One of the more enduring storylines for the Cowboys this offseason was how the offense will change under new offensive coordinator Kellen Moore, and additionally how the hiring of quarterbacks coach Jon Kitna would help Dak Prescott grow as a passer. They’ll get their first opportunity to show the results of that change on Sunday against a Giants defense that has been far below average in recent years.
Led by defensive coordinator James Bettcher, the Giants run a 3-4 scheme in name only. While they line up with three down linemen and four linebackers in base formations, Bettcher’s playbook contains a plethora of different fronts that he employs with high frequency. It’s part of what made him so successful as the defensive coordinator for the Cardinals, during which he had a top-ten defense every year.
Another big part of Bettcher’s success has been his exotic blitz packages, and the high rate at which he uses them. In his first two years running the defense in Arizona, Bettcher blitzed over 40% of the time. In his final season, 2017, that percentage dropped to 37%, which was still the fifth-highest in the NFL at the time. Last year, which was Bettcher’s first with the Giants, a blitz was called only 26.3% of the time, ranking 22nd in the league.
That ranking correlated to the defense’s other rankings: 24th in yards allowed, 23rd in points allowed, 23rd in pass defense, 20th in run defense, and 24th in DVOA. Bettcher, a longtime linebackers coach, places the foundation of his defense on getting creative with the way his front seven lines up. Of course, that requires a talented front seven - in Arizona, he had Chandler Jones, Calais Campbell, Daryl Washington, Deone Bucannon, and a whole host of effective role players - and Bettcher did not have that in 2018, forcing him to alter his scheme.
Prior to last year, Bettcher had become known as a high IQ defensive schemer, leading Andy Benoit of Sports Illustrated to dub him the defensive coordinator version of Sean McVay:
Ironically, it’s the success of two of Bettcher’s NFC West division rivals that could catapult him onto some head-coaching search lists in 2017. In Los Angeles, 31-year-old Sean McVay has brought the Rams offense from the bottom to the top. In San Francisco, 36-year-old Kyle Shanahan has gone 5-0 since installing Jimmy Garoppolo, whom the 49ers traded for in October, as his starter. Besides youth, what Bettcher has in common with McVay and Shanahan is he’s intensely details-oriented and scheme-driven. He sees football as an intellectual endeavor.
As such, Bettcher likes to trick offenses as to what he’s doing with pre-snap looks that disguise what is actually being done; in many ways, it’s the same as what Moore is trying to do with the offense in Dallas. But Bettcher has gained some more players to work with heading into 2019. Their sack leader, Olivier Vernon, was shipped off in the Odell Beckham trade, but the three other sack leaders after Vernon all return.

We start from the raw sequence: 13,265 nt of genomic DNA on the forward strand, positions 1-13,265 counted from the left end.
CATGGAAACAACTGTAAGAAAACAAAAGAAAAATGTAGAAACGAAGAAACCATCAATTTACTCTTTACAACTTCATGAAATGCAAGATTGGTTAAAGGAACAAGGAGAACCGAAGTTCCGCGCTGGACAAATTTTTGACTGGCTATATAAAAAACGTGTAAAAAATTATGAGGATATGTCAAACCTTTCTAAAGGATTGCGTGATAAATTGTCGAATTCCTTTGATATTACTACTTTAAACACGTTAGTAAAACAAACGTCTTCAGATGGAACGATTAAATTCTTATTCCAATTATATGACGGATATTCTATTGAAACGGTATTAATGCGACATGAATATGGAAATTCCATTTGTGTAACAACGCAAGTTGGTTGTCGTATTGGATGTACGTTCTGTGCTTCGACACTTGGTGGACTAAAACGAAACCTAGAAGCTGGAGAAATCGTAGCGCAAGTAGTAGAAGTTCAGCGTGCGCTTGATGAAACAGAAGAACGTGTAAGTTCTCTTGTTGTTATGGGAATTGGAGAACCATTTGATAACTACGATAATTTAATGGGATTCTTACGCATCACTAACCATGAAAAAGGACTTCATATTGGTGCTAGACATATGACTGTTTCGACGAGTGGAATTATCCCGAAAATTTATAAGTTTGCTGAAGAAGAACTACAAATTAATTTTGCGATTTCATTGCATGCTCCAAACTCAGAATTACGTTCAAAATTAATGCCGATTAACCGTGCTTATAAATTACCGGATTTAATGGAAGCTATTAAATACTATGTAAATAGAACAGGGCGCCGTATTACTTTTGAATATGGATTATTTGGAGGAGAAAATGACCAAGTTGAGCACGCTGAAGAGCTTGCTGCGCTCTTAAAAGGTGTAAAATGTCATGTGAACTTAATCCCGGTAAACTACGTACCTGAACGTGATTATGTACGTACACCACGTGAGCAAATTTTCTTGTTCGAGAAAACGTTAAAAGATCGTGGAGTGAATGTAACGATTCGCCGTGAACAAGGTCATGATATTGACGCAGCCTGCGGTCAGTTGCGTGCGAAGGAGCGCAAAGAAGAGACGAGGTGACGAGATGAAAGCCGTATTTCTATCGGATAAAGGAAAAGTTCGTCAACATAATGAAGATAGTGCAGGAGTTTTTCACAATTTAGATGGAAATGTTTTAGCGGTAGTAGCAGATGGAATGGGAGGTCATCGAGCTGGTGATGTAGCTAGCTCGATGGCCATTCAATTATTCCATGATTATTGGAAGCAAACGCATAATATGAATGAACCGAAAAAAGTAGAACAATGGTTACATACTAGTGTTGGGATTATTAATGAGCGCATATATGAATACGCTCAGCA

Lorenzo Carter put up four sacks in his rookie year, logging two of them over the final month of the regular season. Inside linebacker Tae Davis, an undrafted rookie from Chattanooga, added two sacks in limited playing time. And defensive lineman BJ Hill, another rookie in 2018, notched five and a half sacks. All three of these players figure to see significantly more playing time in their second year, and could serve as the young nucleus of this rebuilding defense.
Carter, in particular, might be relied upon to be the primary edge rusher going forward. Kareem Martin, who had one and a half sacks last year, returns on the opposite side of Carter and will likely rotate with Markus Golden, another former Cardinals rusher who was signed in the offseason. Golden had 12.5 sacks in 2016, the last time he played a full season in Bettcher’s defense. Old Dominion rookie pass rusher Oshane Ximines should also get a few opportunities here and there.
Along the defensive line, Hill is the most productive pass rushing presence, but he’ll be accompanied by two other noise-makers. Defensive tackle Dalvin Tomlinson is a run-stuffing presence who led his position group in tackles last year, while first--round nose tackle Dexter Lawrence will try to fill the void left by Damon Harrison.
All in all, these players offer some potential, but the player to really watch out for in this front seven is inside linebacker Alec Ogletree. The seven-year veteran and former first-round pick was second in tackles last year for New York and led the defense in picks with five, two of which he returned for touchdowns. As the quarterback of the defense, he flows to the ball and is almost always involved in making a play.
The back end of the defense is the Achilles heel for now. Janoris Jenkins is the headliner, and he’s a tough cornerback to bear in press man coverage, which Bettcher dials up a lot of. Opposite Jenkins, though, it’s a mystery; Bettcher has said he expects to rotate between corners for the number two spot. That rotation consists of three rookies, a second-year player, and another who has yet to take a snap on defense in his four year career.
The safety spots will be filled by two newcomers as well. Veteran Antoine Bethea reunites with Bettcher from their Arizona days, while Jabrill Peppers will likely be utilized as a gadget defender in a similar fashion to how Bettcher used Tyrann Mathieu in Arizona. Either way, that’s a lot of inexperience coming together in the secondary, and it doesn’t seem like there’s enough of a pass rush yet to counteract that.
It’s hard not to think the Cowboys offense could have a big day against this unit. But even with a pretty lopsided talent mismatch, the Giants will likely throw some pretty confusing looks at Dak Prescott, so this defense can’t be overlooked.